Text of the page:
Some people get quite upset when the word heroic is used in connection with athletic performance. But what can you do? Some people are idiots. This was an absolute heroic display from Andy Murray. If it was his last game of professional tennis, it was imbued with heroism. If he retires tomorrow, he leaves a hero.
There, said it. Murray is as near as a man can get to inspiring hero-worship, without donning a cape, or bending tracks to divert a runaway train from striking an orphanage.
At one stage it appeared we were about to witness one of the most remarkable comebacks in tennis history but instead had to settle for heroic defeat, as Murray’s body chased him down the way he had chased down Roberto Bautista Agut, across a match that went into its fifth hour.
Andy Murray was knocked out of the Australian Open in round one by Roberto Bautista Agut
The former world No 1 came back from two sets down as he put in a heroic effort in Melbourne
Bautista Agut is one of the world’s form players right now – Novak Djokovic was a recent scalp, in Doha – and when he went two sets up it looked as if Murray was to bow out with dignity, but pretty much as expected.
The Australian hosts had prepared a tribute montage to be shown on the big screens around Margaret Court Arena, and many of Murray’s rivals and colleagues had contributed. The tournament director was no doubt getting ready to roll it. But Murray had other ideas.
From there, he won two tiebreak sets to return the match to 2-2, then held serve to lead the fifth set 1-0. He was ahead for the first time since the seventh game. The player who had talked about this as potentially his farewell was closing in on an outcome as baffling, as it would be brilliant.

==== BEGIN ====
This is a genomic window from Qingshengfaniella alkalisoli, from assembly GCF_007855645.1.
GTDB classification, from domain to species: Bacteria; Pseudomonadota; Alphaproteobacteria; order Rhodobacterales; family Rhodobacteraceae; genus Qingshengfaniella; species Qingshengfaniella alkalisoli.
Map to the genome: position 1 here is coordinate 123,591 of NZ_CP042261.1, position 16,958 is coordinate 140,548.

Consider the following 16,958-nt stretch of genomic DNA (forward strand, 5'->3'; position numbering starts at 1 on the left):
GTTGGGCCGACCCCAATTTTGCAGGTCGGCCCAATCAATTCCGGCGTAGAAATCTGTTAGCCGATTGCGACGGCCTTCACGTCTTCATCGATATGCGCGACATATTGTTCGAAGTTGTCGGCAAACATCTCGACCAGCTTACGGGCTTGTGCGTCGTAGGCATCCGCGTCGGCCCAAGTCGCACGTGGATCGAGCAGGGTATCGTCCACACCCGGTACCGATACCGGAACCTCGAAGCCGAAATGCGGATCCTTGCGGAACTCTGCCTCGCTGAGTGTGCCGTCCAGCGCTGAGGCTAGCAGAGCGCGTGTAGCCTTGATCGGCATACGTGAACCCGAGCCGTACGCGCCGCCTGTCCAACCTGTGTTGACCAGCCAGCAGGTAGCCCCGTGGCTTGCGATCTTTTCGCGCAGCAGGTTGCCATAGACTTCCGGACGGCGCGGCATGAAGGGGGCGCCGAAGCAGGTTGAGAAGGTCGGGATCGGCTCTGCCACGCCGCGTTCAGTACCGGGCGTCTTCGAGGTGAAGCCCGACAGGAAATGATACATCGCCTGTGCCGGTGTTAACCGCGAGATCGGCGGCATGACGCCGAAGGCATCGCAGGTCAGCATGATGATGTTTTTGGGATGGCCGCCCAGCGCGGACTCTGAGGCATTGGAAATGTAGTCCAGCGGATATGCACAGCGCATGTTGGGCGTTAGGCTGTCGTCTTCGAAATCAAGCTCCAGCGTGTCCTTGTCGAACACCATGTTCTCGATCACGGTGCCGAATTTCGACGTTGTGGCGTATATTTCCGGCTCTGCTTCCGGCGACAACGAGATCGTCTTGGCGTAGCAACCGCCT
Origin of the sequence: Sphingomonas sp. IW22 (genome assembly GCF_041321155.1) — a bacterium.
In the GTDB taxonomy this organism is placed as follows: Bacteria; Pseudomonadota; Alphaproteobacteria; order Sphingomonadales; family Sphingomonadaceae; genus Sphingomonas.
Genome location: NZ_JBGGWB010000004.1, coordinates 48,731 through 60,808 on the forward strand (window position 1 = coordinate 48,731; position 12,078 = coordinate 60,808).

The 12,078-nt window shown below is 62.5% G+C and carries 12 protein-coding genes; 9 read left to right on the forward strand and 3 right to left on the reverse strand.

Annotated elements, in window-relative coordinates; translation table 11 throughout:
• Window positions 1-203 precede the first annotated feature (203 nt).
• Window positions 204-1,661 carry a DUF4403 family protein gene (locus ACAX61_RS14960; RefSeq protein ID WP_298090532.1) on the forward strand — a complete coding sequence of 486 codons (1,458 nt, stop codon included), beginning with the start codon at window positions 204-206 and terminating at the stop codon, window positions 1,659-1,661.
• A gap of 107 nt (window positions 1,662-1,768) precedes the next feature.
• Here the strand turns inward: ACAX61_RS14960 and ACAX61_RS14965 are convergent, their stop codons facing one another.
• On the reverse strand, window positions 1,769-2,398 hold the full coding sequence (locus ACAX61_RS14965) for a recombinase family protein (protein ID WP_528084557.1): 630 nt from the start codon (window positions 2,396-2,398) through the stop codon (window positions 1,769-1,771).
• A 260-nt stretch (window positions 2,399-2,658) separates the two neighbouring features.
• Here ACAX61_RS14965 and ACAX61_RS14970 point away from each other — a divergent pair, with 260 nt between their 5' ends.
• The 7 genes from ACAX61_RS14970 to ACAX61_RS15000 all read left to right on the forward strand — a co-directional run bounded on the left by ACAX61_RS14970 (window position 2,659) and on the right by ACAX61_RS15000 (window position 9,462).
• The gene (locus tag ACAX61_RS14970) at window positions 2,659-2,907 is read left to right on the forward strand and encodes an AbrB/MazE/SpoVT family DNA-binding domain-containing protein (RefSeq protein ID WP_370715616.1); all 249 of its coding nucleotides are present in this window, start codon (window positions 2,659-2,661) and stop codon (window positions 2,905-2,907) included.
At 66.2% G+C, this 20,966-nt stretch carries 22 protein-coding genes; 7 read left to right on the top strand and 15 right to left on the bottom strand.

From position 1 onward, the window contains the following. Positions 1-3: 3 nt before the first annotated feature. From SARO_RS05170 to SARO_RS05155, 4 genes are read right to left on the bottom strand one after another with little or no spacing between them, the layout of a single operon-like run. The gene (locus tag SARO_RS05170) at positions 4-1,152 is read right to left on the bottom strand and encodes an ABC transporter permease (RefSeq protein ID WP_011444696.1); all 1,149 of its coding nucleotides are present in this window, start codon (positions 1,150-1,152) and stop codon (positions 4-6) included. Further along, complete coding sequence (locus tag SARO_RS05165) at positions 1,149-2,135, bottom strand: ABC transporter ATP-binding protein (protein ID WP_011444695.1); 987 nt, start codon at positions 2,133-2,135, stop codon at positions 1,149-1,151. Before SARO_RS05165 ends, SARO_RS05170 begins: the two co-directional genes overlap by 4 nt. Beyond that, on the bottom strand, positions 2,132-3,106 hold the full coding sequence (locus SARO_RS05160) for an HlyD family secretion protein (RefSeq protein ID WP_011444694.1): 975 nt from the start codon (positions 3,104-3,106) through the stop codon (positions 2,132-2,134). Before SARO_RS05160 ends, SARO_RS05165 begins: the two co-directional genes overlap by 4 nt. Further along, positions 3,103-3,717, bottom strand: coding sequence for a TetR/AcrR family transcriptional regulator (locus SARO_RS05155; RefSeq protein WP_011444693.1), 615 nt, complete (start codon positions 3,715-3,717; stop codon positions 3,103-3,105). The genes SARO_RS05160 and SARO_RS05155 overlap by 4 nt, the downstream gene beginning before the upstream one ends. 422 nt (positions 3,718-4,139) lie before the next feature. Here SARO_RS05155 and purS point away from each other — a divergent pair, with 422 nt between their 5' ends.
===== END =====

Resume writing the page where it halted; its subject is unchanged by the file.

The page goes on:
By now, the crowd were spending as much time on their feet as in their seats, including the various members of family and team Murray that were gathered in the players’ box. Impassive no more, they were willing him on. They would have known he was in pain, but also that this was his choice.
From a euphoric rolling back of the years, reality came barging through the door in set five
He wouldn’t rather be anywhere else. The hip that had seemed as insurmountable an obstacle as Rafa Nadal on clay, seemed to have been dispatched like a poor second serve. This was happening. This was really happening.
And then it wasn’t. From a euphoric rolling back of the years, reality came barging through the door like a gang of drunken gatecrashers at a nerdy teenager’s birthday party.
The set began to slip from Murray – 1-1, 2-1, 3-1, 4-1 – and as it did no doubt his thoughts turned to the end. Not just the end of his career and the pain that was precipitating it, because that is an anguish he lives with daily, but the end of this match. How would he handle that? How could he keep his emotions in check?
There would be an interview, and the same questions that he has been fielding for months, except this time they would need answering in a way that gave closure. And Murray, plainly, was not ready for closure. Not just yet.
So as the match moved into hour five, at 5-1 down, he held his racket up to the crowd, who were cheering now, in anticipation of seeing the last game of tennis of his professional career. He looked a little moist around the eyes, as did his mother, Judy. He puffed out his cheeks, and fought to keep it all together.
Even though he was down 5-1 in the final set, Murray still stubbornly held serve in the next
And then he held serve.
He does that, Murray. He has a way of making each fresh round an ordeal, often an emotional one. You strap yourself in for the long haul when you watch him. It was no different on Monday.